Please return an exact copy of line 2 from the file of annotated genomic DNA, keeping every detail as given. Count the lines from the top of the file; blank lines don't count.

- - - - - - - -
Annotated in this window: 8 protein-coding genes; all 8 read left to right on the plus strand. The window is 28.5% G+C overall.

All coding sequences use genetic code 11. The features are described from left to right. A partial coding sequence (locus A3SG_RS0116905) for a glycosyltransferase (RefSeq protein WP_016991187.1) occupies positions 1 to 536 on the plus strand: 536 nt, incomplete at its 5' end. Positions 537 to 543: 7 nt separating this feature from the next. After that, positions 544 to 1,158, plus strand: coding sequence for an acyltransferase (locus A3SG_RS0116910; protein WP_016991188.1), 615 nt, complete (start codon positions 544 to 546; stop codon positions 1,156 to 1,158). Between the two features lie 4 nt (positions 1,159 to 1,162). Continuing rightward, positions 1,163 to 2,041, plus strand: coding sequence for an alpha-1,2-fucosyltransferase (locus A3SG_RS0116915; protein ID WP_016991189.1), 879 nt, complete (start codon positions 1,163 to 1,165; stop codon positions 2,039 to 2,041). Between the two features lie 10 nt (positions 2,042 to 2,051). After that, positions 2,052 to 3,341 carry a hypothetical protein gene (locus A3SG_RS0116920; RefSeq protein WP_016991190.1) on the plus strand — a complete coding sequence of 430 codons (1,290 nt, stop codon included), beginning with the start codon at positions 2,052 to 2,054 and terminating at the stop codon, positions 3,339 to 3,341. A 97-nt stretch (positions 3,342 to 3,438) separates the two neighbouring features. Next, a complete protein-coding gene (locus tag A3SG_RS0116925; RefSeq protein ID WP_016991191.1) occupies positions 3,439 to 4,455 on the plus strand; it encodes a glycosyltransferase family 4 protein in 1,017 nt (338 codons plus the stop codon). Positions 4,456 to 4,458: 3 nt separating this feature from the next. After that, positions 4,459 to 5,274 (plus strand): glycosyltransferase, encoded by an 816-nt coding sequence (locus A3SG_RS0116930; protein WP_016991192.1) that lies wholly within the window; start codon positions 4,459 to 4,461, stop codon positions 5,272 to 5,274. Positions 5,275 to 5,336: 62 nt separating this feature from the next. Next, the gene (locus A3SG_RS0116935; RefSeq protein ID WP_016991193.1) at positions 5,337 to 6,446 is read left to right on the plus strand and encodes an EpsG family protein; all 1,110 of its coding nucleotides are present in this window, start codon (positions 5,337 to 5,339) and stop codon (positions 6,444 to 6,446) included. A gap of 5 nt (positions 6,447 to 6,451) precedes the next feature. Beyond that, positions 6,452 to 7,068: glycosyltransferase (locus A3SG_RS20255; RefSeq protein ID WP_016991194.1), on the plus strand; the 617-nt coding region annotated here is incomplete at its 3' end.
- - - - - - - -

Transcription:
All coding sequences use genetic code 11. The features are described from left to right. A partial coding sequence (locus A3SG_RS0116905) for a glycosyltransferase (RefSeq protein WP_016991187.1) occupies positions 1 to 536 on the plus strand: 536 nt, incomplete at its 5' end. Positions 537 to 543: 7 nt separating this feature from the next. After that, positions 544 to 1,158, plus strand: coding sequence for an acyltransferase (locus A3SG_RS0116910; protein WP_016991188.1), 615 nt, complete (start codon positions 544 to 546; stop codon positions 1,156 to 1,158). Between the two features lie 4 nt (positions 1,159 to 1,162). Continuing rightward, positions 1,163 to 2,041, plus strand: coding sequence for an alpha-1,2-fucosyltransferase (locus A3SG_RS0116915; protein ID WP_016991189.1), 879 nt, complete (start codon positions 1,163 to 1,165; stop codon positions 2,039 to 2,041). Between the two features lie 10 nt (positions 2,042 to 2,051). After that, positions 2,052 to 3,341 carry a hypothetical protein gene (locus A3SG_RS0116920; RefSeq protein WP_016991190.1) on the plus strand — a complete coding sequence of 430 codons (1,290 nt, stop codon included), beginning with the start codon at positions 2,052 to 2,054 and terminating at the stop codon, positions 3,339 to 3,341. A 97-nt stretch (positions 3,342 to 3,438) separates the two neighbouring features. Next, a complete protein-coding gene (locus tag A3SG_RS0116925; RefSeq protein ID WP_016991191.1) occupies positions 3,439 to 4,455 on the plus strand; it encodes a glycosyltransferase family 4 protein in 1,017 nt (338 codons plus the stop codon). Positions 4,456 to 4,458: 3 nt separating this feature from the next. After that, positions 4,459 to 5,274 (plus strand): glycosyltransferase, encoded by an 816-nt coding sequence (locus A3SG_RS0116930; protein WP_016991192.1) that lies wholly within the window; start codon positions 4,459 to 4,461, stop codon positions 5,272 to 5,274. Positions 5,275 to 5,336: 62 nt separating this feature from the next. Next, the gene (locus A3SG_RS0116935; RefSeq protein ID WP_016991193.1) at positions 5,337 to 6,446 is read left to right on the plus strand and encodes an EpsG family protein; all 1,110 of its coding nucleotides are present in this window, start codon (positions 5,337 to 5,339) and stop codon (positions 6,444 to 6,446) included. A gap of 5 nt (positions 6,447 to 6,451) precedes the next feature. Beyond that, positions 6,452 to 7,068: glycosyltransferase (locus A3SG_RS20255; RefSeq protein ID WP_016991194.1), on the plus strand; the 617-nt coding region annotated here is incomplete at its 3' end.